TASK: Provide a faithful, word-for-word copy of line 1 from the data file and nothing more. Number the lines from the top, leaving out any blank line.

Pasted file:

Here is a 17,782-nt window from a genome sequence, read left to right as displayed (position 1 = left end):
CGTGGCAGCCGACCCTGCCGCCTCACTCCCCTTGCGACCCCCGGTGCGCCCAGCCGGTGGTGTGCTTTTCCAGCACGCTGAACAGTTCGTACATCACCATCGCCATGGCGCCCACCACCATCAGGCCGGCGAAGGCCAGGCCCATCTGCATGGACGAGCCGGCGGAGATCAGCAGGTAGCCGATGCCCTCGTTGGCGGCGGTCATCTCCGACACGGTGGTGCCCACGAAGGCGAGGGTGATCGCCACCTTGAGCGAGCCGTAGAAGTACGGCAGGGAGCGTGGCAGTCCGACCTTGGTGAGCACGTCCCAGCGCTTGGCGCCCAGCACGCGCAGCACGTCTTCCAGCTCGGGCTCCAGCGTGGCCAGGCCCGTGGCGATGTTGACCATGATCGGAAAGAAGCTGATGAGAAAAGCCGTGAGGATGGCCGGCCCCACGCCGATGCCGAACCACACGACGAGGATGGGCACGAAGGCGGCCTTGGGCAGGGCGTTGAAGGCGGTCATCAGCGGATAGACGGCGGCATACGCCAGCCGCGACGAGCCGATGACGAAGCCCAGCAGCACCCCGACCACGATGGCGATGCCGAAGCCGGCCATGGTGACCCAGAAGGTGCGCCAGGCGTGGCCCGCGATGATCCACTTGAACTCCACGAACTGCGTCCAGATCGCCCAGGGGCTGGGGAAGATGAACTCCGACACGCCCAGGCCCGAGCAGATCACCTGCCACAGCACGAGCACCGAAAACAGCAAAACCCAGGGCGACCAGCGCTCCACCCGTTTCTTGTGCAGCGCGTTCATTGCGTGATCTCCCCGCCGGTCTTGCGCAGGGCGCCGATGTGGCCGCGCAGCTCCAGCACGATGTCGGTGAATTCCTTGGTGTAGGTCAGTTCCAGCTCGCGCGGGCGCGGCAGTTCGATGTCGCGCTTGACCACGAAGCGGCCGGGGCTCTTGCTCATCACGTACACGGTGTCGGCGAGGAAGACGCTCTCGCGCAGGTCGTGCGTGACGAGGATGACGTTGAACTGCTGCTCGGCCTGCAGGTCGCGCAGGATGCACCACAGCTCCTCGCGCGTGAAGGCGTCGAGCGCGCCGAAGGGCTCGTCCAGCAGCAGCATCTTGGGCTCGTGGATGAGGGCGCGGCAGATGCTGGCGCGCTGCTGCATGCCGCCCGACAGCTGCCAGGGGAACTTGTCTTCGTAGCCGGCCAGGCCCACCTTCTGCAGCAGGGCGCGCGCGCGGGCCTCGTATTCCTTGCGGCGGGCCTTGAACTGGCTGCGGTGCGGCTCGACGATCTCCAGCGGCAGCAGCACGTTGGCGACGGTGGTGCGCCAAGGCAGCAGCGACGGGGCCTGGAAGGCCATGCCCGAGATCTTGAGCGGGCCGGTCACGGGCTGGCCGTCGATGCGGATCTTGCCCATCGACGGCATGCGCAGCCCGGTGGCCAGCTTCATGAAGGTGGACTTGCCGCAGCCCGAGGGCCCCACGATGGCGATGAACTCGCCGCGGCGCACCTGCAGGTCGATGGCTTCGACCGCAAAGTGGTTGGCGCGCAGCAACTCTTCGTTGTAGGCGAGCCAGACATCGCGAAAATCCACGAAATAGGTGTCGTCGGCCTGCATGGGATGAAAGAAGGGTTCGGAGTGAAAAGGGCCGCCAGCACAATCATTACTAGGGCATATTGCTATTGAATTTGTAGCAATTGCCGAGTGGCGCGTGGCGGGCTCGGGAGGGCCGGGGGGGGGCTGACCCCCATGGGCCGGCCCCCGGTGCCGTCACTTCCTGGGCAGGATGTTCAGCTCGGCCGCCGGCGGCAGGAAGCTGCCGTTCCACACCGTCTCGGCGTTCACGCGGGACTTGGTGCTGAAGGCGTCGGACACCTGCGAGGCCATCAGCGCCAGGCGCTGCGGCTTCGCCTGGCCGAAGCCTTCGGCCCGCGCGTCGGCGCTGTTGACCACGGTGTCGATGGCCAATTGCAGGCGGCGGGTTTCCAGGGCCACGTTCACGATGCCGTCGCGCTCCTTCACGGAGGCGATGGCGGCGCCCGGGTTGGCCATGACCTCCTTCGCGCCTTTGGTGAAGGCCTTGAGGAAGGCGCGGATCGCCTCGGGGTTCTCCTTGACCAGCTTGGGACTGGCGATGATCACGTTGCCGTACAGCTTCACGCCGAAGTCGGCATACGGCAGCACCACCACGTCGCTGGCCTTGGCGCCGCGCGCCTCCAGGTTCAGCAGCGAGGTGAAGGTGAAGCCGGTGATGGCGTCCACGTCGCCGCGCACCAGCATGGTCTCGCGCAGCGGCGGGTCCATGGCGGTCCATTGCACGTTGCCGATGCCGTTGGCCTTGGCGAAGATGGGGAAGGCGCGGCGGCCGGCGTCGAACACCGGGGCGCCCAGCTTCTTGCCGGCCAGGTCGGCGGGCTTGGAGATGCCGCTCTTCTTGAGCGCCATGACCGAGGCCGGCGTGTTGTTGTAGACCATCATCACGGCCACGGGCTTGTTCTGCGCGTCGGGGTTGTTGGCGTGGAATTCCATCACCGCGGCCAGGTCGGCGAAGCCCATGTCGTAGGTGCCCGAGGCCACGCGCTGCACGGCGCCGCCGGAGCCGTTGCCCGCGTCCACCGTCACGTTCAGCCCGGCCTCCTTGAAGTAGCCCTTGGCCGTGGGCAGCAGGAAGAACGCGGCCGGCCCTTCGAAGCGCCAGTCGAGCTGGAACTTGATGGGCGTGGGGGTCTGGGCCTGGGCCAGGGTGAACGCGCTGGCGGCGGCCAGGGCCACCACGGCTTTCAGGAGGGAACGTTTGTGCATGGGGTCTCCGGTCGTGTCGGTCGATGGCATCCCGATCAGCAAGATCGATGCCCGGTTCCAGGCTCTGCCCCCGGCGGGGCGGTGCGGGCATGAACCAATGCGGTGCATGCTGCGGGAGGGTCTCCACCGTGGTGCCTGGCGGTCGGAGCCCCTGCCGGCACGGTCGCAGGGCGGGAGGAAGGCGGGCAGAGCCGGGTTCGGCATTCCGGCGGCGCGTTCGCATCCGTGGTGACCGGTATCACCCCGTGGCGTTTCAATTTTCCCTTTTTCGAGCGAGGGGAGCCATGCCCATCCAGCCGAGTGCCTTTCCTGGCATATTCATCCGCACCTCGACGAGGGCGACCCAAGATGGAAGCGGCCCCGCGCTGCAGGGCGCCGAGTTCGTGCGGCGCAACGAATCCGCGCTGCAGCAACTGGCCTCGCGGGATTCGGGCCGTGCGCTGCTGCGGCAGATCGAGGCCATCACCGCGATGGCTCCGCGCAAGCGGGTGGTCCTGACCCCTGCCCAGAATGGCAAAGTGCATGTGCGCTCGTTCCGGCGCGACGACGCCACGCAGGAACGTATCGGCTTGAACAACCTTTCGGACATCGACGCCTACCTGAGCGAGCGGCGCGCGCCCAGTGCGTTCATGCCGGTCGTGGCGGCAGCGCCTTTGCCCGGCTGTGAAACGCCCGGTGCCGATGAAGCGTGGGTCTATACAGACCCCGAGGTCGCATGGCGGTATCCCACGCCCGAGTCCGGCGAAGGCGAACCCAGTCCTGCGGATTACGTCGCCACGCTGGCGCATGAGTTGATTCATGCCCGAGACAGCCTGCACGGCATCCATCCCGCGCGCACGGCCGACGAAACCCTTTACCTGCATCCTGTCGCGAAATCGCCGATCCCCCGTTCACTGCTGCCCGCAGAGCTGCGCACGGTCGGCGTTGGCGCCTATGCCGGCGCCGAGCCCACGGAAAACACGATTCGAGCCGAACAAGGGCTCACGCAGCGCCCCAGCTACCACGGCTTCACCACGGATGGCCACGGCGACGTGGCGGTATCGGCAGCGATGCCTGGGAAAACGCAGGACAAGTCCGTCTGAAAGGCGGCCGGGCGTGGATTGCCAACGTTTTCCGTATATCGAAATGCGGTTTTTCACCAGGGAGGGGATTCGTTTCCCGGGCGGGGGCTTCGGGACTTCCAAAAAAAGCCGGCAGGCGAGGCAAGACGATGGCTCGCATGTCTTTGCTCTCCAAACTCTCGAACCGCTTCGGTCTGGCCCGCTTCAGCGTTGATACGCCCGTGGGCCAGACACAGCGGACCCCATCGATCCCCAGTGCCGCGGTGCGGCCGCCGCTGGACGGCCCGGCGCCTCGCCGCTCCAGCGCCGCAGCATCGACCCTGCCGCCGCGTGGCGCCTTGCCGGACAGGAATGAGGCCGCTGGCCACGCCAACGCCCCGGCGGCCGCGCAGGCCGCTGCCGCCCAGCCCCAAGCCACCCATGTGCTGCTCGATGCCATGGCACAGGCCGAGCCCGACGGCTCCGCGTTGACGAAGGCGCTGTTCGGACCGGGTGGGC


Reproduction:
Here is a 17,782-nt window from a genome sequence, read left to right as displayed (position 1 = left end):